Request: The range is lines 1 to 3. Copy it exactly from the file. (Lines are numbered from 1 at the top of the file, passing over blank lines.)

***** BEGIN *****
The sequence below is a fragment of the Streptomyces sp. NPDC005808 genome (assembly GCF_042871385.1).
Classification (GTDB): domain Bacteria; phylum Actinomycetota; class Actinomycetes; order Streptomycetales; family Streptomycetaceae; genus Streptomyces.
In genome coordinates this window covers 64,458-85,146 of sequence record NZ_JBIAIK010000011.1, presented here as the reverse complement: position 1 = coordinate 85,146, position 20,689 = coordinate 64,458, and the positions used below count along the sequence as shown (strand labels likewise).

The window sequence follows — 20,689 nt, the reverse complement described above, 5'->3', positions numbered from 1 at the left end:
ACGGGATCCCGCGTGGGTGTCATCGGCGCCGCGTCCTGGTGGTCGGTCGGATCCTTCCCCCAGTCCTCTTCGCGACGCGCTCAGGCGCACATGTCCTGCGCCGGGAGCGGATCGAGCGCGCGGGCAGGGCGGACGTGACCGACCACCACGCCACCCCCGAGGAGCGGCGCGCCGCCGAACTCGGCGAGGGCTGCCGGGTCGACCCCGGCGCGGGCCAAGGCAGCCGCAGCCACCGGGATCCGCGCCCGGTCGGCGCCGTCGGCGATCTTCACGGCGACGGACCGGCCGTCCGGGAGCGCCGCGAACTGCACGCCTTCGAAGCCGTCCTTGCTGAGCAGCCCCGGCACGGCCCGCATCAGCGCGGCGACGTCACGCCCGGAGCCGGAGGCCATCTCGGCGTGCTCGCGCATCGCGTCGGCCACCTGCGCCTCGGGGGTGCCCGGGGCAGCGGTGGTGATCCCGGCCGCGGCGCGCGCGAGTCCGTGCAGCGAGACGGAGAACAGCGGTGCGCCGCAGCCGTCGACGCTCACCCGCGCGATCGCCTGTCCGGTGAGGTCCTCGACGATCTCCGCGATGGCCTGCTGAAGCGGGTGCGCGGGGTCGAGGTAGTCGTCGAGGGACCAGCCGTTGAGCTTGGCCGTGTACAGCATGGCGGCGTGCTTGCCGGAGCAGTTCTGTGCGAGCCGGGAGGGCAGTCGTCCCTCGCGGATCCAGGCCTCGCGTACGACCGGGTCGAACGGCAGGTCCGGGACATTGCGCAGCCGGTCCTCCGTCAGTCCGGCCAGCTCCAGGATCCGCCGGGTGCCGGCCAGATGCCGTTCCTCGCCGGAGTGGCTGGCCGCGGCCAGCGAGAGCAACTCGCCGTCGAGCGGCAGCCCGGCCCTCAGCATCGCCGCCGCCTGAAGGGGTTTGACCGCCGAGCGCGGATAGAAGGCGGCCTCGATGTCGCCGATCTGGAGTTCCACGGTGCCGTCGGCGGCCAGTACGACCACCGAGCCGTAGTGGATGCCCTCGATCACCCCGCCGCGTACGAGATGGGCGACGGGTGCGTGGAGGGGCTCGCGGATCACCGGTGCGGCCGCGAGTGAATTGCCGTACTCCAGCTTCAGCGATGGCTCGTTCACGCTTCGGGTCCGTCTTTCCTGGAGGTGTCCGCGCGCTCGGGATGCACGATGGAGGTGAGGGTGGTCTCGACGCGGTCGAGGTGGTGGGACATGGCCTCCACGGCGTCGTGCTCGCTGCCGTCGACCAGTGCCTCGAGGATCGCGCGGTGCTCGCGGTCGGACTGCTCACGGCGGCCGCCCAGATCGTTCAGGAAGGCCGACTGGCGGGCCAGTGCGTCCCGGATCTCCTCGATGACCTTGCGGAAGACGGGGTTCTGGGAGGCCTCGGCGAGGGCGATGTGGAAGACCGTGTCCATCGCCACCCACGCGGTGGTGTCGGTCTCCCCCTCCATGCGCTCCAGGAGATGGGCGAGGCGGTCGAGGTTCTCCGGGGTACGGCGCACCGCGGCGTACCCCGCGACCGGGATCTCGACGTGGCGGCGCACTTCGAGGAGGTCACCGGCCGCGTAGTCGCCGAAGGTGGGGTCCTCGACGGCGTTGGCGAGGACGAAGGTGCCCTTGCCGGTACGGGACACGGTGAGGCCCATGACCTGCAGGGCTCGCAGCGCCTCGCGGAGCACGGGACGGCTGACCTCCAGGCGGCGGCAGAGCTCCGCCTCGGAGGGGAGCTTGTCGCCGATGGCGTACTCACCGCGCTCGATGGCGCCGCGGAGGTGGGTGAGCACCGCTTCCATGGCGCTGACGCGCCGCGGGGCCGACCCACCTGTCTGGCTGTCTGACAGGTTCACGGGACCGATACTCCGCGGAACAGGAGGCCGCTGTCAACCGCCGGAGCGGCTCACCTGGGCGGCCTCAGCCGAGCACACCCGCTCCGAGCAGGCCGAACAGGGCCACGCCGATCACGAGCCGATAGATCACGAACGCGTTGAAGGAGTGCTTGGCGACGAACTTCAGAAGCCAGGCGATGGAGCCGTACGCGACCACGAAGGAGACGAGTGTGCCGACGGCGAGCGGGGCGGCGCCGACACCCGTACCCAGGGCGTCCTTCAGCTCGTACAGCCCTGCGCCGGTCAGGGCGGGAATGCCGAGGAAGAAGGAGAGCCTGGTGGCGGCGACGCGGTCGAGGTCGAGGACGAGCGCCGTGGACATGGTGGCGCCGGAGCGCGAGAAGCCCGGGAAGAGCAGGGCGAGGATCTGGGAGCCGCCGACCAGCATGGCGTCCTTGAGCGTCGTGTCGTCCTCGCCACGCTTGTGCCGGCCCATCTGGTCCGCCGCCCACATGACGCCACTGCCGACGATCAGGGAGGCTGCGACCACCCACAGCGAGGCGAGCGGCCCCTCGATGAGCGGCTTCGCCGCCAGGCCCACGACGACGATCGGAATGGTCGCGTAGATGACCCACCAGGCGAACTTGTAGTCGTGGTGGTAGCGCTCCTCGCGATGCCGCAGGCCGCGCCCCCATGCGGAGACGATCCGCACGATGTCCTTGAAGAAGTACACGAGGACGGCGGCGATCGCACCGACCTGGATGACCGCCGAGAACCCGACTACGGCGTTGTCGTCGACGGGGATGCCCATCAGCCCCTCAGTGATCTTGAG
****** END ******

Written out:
The sequence below is a fragment of the Streptomyces sp. NPDC005808 genome (assembly GCF_042871385.1).
Classification (GTDB): domain Bacteria; phylum Actinomycetota; class Actinomycetes; order Streptomycetales; family Streptomycetaceae; genus Streptomyces.
In genome coordinates this window covers 64,458-85,146 of sequence record NZ_JBIAIK010000011.1, presented here as the reverse complement: position 1 = coordinate 85,146, position 20,689 = coordinate 64,458, and the positions used below count along the sequence as shown (strand labels likewise).